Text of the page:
Winter is full of festive treats. But what we eat and drink has a big impact on our risk of stroke and secondary stroke. In your winter Stroke News we demystify the advice - from what five-a-day looks like to getting to grips with alcohol units and understanding food labels so we can make healthier choices while really enjoying ourselves this winter.
Our Stroke Recovery Service provides tailored support commencing in the acute hospital setting and continuing in homes, by addressing the long term practical, emotional and physical needs of stroke survivors and carers.
Around a third of stroke survivors experience post-stroke depression, and 20% will suffer from emotionalism within six-months of their stroke. Our Emotional Support service can help.
Around a third of stroke survivors suffer from aphasia, a language disorder which can affect speech, comprehension and reading and writing skills. The Stroke Association has the skills and experience to help people with these communication disabilities.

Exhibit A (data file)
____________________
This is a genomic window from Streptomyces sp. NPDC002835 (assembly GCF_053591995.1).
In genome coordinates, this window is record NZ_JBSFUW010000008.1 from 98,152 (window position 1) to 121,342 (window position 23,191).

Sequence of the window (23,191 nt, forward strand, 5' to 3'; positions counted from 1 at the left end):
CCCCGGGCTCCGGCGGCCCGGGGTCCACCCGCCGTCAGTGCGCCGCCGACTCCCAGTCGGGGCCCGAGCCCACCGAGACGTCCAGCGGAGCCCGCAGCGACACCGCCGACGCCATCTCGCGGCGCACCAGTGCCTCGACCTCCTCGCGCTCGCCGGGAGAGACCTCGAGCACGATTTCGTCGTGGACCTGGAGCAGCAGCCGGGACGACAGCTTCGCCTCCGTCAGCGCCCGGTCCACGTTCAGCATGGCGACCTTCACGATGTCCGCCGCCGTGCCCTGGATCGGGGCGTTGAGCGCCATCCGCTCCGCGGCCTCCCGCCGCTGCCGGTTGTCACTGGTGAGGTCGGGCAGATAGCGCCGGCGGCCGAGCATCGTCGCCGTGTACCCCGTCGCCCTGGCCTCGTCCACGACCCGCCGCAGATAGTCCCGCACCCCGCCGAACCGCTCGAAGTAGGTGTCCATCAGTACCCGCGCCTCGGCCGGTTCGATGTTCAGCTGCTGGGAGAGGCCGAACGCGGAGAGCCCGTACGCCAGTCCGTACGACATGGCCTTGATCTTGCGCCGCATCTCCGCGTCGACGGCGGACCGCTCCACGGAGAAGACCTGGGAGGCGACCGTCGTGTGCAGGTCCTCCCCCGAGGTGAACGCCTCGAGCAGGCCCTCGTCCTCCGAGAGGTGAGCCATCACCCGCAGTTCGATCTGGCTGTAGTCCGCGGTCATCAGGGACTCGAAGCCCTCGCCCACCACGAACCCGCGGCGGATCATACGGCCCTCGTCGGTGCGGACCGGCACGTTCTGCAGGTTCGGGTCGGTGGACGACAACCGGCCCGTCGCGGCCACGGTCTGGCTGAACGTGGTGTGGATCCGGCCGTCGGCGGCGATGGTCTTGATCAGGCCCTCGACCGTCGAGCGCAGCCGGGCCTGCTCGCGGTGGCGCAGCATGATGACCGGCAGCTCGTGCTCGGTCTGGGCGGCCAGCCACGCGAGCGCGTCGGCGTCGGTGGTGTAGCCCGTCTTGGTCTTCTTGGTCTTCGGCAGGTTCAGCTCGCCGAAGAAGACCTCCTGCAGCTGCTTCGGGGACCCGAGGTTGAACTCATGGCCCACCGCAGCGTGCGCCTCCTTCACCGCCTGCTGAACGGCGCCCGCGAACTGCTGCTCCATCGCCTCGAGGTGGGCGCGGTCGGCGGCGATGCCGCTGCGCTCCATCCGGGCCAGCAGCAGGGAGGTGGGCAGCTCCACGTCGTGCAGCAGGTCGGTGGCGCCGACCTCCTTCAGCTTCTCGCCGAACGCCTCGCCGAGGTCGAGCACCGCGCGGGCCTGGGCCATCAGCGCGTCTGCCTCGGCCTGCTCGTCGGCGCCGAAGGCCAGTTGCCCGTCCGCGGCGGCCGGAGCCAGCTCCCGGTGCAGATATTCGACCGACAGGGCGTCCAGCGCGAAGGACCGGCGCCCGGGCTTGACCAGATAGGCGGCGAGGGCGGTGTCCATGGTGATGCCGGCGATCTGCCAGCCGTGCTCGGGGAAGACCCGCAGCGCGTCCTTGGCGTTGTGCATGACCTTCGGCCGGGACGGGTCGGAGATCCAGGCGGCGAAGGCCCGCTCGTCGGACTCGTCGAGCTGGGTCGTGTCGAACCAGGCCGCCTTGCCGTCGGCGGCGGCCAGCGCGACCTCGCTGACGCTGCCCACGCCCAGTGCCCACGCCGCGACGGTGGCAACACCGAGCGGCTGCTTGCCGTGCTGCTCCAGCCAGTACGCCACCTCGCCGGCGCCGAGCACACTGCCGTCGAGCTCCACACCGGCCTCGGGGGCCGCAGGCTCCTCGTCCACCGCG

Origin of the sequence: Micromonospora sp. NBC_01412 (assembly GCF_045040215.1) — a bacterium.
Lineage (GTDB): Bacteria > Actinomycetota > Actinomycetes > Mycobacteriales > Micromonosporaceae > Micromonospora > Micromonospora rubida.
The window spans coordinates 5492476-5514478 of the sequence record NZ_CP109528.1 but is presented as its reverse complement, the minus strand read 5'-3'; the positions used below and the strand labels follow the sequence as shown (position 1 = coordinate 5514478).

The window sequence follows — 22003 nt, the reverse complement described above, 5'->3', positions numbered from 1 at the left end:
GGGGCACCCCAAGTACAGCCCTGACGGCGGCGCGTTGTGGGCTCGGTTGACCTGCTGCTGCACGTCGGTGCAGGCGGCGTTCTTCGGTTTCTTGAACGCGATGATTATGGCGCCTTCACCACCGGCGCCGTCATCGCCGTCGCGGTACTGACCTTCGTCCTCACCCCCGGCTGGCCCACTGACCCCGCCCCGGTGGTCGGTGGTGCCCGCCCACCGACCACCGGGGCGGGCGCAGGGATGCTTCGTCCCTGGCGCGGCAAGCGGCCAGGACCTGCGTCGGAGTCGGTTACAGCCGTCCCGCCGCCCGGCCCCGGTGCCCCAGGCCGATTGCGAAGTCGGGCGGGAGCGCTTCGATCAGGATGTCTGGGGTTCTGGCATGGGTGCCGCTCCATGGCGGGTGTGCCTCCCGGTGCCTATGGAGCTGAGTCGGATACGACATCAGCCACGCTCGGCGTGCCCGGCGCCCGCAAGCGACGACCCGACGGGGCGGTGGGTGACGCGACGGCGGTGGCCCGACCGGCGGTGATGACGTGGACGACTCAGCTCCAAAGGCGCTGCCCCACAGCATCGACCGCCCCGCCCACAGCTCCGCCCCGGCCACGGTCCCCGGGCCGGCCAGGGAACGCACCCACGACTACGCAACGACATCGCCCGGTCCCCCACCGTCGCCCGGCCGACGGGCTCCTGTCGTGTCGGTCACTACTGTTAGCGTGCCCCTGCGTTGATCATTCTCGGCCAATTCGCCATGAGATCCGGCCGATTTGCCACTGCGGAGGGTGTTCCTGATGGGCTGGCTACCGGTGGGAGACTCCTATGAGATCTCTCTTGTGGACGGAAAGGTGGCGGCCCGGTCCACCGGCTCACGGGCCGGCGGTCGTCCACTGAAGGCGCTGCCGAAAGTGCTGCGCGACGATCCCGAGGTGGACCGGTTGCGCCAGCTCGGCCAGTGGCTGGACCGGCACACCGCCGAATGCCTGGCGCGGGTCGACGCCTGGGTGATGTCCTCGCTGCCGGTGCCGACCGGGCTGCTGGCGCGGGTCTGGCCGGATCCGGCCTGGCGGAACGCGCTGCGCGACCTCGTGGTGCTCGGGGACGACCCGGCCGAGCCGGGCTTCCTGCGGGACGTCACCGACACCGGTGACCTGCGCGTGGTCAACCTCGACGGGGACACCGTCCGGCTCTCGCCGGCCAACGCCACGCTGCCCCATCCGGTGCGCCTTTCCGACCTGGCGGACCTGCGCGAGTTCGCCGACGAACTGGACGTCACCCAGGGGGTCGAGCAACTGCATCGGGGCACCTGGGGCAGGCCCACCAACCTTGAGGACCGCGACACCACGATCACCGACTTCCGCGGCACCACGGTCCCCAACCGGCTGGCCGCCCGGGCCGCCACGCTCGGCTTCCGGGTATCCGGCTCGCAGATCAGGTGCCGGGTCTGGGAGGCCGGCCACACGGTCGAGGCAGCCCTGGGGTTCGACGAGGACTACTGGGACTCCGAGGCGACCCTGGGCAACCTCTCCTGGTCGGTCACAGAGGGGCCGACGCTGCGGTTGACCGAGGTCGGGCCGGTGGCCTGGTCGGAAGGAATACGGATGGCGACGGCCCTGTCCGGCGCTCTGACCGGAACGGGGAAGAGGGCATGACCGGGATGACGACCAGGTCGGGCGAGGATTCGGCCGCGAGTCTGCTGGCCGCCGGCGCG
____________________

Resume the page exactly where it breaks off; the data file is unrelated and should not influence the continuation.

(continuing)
Spatial neglect is caused when damage to the brain after stroke means that it no longer received information about one side of the body and/or world. Stroke survivors with spatial neglect might not be aware of anything happening on one side of their body. This research will investigate a computer based version of a new treatment for spatial neglect after stroke.
The Cwmbran-based choir's first concert was a resounding success.
This research will test a new questionnaire which has been designed to measure the impact that stroke-related vision problems have on a stroke survivor’s quality of life.
Our Life After Stroke Services are designed to provide the right support to ensure every stroke survivor makes the best possible recovery. These Frequently Asked Questions (FAQs) may answer some queries you have about the services.